Opinion polling on the euro goes back much further than surveys on the Constitution, because proposals for the Single Currency go back to the early 1990s whereas the Constitution only materialised over the last year or two. The British electorate has been hostile to the euro ever since the UK left the ERM in 1992. Opposition levels have fluctuated but have done so consistently around ratios of roughly two to one against joining. British attitudes to the new Constitution have followed the same path, with similar opposition percentages being maintained, although there is some evidence that the public are less sure of their position on the Constitution than the euro. Even the most ardent Europhiles, however, recognise that they have a severe uphill struggle on their hands to persuade the British electorate to support the new Constitution when the promised referendum is held.
For many people in Britain, joining the Single Currency has never been acceptable because of the loss of self government that would be entailed by our giving up the right to have our democratically elected government deciding how our economic affairs should be organised. For those less persuaded by such arguments of principle, though reinforcing the views of those who think they are crucial, practical experience has been equally effective in confirming opposition amongst the electorate against joining the euro. Unemployment in the euro-zone is far higher there than it is in Britain, still hovering round 10% according to official figures which, by common consent, underestimate the true level of joblessness by around one third. By contrast, the UK's rate of unemployment, measured in the same way, is currently 4.6%. The growth rate in the EU is the slowest in the developed world, as it has been for the last quarter of a century, much of this poor performance being caused by the deflationary policies used to underpin previous misguided efforts to lock EU currencies together. Inflation is relatively high and the euro is clearly grossly over-valued. At the same time, as a result of the narrow anti-inflationary remit of the European Central Bank and the deflationary impact of the Stability and Growth Pact, those responsible for the management of the euro economies show no sign of having solutions to these problems. No wonder most people prefer the present government's pragmatic and flexible approach and have no wish to see us having to abandon it if we ever were to join the euro.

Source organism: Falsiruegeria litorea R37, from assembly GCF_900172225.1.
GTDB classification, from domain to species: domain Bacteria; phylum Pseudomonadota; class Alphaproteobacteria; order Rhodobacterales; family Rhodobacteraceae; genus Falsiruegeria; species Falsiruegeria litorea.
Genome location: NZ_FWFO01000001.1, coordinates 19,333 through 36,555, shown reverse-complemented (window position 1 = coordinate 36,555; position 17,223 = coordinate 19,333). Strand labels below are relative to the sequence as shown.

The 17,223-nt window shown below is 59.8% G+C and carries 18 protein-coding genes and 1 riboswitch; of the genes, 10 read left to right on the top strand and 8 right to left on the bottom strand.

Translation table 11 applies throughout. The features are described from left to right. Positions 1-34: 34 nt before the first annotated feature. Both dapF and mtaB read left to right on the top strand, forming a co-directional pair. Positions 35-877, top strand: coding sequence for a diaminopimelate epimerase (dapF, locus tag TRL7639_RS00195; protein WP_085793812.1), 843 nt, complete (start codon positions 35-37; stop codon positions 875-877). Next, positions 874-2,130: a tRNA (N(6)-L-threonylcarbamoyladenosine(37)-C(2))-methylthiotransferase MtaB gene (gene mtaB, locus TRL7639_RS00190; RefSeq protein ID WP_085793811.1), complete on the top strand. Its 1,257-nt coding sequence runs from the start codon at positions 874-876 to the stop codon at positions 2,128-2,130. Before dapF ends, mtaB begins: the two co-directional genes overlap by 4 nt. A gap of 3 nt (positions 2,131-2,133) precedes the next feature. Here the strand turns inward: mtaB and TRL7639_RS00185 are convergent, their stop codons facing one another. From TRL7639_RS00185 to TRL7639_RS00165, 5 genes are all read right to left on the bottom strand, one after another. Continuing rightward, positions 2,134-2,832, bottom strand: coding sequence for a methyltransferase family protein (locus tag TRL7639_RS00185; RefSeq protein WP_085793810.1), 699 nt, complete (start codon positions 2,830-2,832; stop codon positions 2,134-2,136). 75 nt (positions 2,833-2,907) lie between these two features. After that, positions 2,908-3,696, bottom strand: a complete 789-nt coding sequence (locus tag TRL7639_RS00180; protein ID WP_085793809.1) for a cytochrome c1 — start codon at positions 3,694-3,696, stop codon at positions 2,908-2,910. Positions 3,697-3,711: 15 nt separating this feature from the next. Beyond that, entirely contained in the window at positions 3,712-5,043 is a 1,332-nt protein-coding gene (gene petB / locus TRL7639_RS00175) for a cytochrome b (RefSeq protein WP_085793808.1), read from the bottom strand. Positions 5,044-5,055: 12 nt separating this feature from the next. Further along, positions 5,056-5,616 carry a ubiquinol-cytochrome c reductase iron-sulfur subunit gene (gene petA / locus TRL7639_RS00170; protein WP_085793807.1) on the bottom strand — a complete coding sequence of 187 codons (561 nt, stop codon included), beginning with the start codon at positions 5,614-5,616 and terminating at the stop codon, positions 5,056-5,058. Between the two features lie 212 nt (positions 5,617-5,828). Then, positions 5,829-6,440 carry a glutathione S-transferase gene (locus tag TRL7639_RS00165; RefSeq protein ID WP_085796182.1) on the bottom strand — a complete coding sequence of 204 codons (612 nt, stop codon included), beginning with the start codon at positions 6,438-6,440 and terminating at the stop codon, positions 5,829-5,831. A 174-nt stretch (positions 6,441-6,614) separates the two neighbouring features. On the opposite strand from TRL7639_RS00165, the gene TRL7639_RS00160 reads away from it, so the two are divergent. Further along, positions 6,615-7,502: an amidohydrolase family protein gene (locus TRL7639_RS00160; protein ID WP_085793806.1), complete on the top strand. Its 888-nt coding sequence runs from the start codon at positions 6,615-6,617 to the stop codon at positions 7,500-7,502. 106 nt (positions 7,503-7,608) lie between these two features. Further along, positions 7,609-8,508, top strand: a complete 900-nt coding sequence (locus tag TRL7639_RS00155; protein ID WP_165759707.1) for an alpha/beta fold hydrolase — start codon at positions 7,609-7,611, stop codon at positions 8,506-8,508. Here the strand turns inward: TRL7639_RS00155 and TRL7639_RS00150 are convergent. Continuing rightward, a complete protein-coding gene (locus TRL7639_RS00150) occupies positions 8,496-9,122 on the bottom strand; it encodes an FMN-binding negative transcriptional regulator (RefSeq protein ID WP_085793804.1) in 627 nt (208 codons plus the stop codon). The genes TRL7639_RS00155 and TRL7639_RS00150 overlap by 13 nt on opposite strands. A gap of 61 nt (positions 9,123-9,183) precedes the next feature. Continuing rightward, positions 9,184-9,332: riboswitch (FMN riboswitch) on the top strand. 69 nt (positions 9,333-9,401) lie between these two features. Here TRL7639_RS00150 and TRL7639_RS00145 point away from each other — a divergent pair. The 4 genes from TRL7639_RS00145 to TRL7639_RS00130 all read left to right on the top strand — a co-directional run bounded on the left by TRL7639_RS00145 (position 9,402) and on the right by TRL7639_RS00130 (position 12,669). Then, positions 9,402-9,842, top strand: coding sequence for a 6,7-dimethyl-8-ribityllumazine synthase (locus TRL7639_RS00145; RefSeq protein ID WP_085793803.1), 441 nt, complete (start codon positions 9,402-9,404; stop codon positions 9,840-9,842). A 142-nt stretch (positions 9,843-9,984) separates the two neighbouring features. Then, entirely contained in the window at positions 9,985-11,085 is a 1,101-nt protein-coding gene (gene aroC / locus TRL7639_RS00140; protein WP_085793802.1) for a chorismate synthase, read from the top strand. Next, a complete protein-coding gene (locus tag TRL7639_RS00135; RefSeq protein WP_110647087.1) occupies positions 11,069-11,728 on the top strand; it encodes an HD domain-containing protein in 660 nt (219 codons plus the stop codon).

Even with their suspicions about the EU already aroused by the euro and other matters, a majority of people in Britain might still have been willing to accept new constitutional arrangements for the EU which reduced central control, which returned to EU Member States powers best exercised at national level, and which made EU governance more genuinely democratic. It is crystal clear, however, that none of these changes is on offer. Instead, the new Constitution entails further centralisation, increased power to Brussels and even less effective electoral control over those in positions of power in the EU. Furthermore, as almost all politicians on the Continent readily admit, the new Constitution is a further major step towards the construction of a European state, modelled on forms of governance very different to those on which British law and traditions are based. These developments are exactly the opposite to those which most British people would like to see happening.
It is clear that the government are well aware of the difficulties they are like to have in trying to win a referendum on the Constitution. As a result, they are putting off the time when it is due to be held for as long as possible, no doubt in the hope that, in the meantime, some other countries in the EU will hold referendums which are lost. If this were to happen, there might then be significant changes to the proposed Constitution which made it more acceptable in the UK, or its introduction might be postponed for long enough to give the government a further lengthy breathing space. There is, however, a deadline in place. If a referendum is to be held - and all the major parties are committed to this happening before the Constitution can be accepted in the UK - it has to be held by the autumn of 2006.
The probable outcome of referendums on the Constitution in other EU countries is thus of very substantial significance to the way matters are likely to develop in the UK. At present eight EU Member States are committed to holding referendums. The polls indicate luke-warm support in many of them but it now begins to look as if the level of opposition in nearly all of them may not be sufficient to withstand the barrage of propaganda in favour of the new Constitution to which, no doubt, they will be subjected. If only one or two countries vote against adoption of the Constitution, especially if they are either relatively small or newcomers to the EU or both, the remainder of the EU Member States are likely to regard this as a set-back which they can ignore. The prospect is thus looming up of Britain being the only major country in the EU which is not prepared to accept the new Constitution.